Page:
With a thin but long site sandwiched between a cliff and a street, Georg Schmidthals of AND’ROL architecture designed a home that made the most of the thin strip to create a home that offered spacious living and privacy from the road at its doorstep. The Wall House is located in Brussels, Belgium, the home is comprised of a split-level layout to maximize space on the sloping site at the top of the cliff. Close to the residence is a nearby former stronghold and Georg used that as his muse to create a home that reflects the heritage of old stone buildings within its façade. The modern materials used to create this nod to the past where light grey precast concrete lintels and dark grey fibreboard siding. The asymmetrical roofline breaks up the large expanse of grey, visually reducing the overall volume of the building.
The street is extremely close to building and the reinterpretation of fortress wall offers the homeowners privacy from site lines and through the natural sound barrier the materials provide. The entry way to the home is surrounded by a lower wall of the same precast concrete and the space beside the wall has been landscaped as a reminder of the terrain beyond the building.
The wall steps down in height in keeping with the lay of the land. On the sides of the building the precast concrete facade has been replaced with fibreboard siding installed on a 45 deg angle.
The entryway itself consists of a cutout section to the precast concrete lentils and a black surround with a diamond pattern defines the location as it peaks out above the privacy fence.
Inside the Wall House the setting contradicts the stone exterior. Here the setting is one of modern simplicity where colours punctuate an otherwise blank canvass. The floor continues the theme of concrete but here, rather then reinterpreting the rough setting of stonework, it has been polished into a smooth finish as has the kitchen counter tops. The concrete lentils have been used on the front of the kitchen peninsula for texture, but this limited use of it is a contrast to the rest of the interior spaces.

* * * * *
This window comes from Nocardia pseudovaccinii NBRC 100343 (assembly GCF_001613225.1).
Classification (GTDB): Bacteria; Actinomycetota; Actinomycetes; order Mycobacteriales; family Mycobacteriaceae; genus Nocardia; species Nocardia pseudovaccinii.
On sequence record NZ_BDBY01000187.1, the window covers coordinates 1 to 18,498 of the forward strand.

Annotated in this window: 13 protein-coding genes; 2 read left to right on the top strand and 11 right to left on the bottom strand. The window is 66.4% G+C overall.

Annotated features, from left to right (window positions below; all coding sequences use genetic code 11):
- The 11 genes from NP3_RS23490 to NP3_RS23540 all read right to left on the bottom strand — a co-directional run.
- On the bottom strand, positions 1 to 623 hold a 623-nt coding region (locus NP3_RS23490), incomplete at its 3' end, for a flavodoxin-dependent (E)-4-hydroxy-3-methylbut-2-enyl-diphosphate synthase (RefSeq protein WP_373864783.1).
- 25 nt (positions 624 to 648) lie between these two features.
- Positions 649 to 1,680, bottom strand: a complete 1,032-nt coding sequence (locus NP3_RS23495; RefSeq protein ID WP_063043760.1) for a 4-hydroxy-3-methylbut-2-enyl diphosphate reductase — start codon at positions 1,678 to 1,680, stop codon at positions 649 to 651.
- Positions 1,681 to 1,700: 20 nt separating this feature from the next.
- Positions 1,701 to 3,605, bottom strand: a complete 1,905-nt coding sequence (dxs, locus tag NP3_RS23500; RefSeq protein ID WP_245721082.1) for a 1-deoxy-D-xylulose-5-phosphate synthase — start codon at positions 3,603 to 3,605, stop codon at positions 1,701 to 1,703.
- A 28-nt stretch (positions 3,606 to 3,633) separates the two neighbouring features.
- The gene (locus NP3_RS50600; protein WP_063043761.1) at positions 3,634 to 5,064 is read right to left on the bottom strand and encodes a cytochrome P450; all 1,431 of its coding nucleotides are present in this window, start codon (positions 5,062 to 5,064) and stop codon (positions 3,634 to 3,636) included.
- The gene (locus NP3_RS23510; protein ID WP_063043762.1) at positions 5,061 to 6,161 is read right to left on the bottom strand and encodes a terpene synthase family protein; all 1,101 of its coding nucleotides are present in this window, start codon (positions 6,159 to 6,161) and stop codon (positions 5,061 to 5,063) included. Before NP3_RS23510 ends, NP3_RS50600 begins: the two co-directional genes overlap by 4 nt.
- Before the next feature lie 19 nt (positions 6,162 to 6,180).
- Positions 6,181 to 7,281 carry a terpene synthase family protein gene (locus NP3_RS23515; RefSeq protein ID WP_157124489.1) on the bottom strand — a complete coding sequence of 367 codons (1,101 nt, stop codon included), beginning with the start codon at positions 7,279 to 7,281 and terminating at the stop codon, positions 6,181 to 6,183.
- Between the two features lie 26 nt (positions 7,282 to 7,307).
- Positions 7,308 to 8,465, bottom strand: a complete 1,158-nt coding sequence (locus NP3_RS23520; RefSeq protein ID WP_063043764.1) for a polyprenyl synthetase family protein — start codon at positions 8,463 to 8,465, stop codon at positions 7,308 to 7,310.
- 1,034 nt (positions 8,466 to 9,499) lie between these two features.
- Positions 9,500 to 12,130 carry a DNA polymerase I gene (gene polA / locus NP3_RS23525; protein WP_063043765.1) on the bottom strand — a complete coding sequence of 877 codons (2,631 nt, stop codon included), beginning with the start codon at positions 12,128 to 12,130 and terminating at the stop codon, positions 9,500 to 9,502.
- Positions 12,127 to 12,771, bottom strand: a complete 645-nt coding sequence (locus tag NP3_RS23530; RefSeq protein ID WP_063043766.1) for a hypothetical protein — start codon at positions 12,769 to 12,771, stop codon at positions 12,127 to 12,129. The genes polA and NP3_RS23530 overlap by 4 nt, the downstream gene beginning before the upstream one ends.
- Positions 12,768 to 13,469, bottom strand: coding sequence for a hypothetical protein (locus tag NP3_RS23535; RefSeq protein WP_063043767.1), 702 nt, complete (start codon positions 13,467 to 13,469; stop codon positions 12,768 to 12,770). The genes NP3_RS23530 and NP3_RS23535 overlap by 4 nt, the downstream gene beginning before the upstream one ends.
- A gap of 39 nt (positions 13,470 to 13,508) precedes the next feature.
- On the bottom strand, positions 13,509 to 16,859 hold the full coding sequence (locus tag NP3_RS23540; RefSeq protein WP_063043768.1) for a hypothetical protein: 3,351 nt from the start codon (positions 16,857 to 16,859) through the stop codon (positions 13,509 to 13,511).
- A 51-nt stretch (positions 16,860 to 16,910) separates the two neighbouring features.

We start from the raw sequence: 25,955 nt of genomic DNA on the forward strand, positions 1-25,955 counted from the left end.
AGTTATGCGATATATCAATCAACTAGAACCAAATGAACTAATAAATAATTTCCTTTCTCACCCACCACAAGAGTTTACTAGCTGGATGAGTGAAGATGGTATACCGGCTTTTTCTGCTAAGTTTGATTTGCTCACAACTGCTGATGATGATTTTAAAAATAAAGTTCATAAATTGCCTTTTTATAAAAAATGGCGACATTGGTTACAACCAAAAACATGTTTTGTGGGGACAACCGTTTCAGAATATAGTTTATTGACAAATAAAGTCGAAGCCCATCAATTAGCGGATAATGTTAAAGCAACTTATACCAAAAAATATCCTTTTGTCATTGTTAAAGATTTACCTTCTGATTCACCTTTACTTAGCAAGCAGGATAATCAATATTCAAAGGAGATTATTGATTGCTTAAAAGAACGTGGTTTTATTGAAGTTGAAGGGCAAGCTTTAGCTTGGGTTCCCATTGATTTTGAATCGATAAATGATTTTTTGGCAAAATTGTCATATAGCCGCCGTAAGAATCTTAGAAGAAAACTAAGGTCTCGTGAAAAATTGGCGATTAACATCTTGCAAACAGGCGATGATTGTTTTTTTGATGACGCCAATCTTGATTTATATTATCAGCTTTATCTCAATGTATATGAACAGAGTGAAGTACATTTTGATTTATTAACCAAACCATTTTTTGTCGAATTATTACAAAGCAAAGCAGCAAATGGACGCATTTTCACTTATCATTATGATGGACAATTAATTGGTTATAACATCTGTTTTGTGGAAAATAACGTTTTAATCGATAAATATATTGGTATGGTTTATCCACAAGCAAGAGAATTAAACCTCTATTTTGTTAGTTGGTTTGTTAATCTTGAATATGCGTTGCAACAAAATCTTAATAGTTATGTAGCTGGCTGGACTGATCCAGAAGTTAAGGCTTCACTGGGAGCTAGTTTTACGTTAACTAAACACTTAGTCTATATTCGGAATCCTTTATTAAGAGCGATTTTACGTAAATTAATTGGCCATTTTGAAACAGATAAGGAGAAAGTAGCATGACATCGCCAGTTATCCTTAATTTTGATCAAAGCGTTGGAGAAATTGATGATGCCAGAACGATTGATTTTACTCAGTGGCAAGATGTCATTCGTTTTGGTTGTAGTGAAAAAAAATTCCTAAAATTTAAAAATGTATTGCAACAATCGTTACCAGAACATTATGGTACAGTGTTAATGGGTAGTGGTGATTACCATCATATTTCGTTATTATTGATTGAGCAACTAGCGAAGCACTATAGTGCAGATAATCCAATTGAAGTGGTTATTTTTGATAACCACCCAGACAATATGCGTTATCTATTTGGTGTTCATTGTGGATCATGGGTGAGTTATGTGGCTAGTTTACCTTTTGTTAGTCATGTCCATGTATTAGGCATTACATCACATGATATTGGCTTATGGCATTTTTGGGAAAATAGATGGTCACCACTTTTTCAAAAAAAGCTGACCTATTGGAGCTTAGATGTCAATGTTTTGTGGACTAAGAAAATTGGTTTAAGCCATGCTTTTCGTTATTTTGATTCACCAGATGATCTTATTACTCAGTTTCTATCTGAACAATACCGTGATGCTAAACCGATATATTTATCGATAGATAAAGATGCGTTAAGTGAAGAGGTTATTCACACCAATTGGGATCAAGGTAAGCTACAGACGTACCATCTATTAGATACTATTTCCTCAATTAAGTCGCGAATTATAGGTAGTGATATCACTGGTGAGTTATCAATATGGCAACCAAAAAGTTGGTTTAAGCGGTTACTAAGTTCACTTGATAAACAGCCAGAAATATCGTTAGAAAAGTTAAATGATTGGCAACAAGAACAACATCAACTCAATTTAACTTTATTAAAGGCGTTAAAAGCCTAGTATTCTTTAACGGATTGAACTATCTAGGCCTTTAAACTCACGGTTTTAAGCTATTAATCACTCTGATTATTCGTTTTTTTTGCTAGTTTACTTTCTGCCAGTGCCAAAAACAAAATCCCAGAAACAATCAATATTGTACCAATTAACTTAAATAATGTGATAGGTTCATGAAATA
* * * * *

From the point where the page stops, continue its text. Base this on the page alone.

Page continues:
The kitchen peninsula makes use of what is normally dead space by providing a cubby for firewood storage and the natural wood tones within the firewood are a strong contrast to the surrounding shades of grey. An efficient wood stove is close at hand, blending harmoniously with the multiple tones of grey.
Just behind the dining table is the stairwell to the split-level home. The stairs have been designed to include bench seating with storage on the underside of the upper flight.
The stairs lead up to the middle level of the home and here a play space is set aside for the children. A deep window bay offers a great place to relax and enjoy a book.
The stairs continue up to the top level of the home and here sliding doors open to a balcony overlooking the views outside.
The balcony takes advantage of the asymmetrical roofline and runs the width of the building.
The Wall House is an intriguing combination of old and new within its details, and is as interesting from a distance as it is up close.
Up close you can see the grout purposely spilling forth from the concrete lentils to recreate the feel of a fortress wall.
The window louvers add an interesting graphic element to the concrete façade.
As does the diamond pattern surrounding the entry.
The staggering of the windows creates rhythm to the facade as does the roofline.
Photography by Georg Schmidthals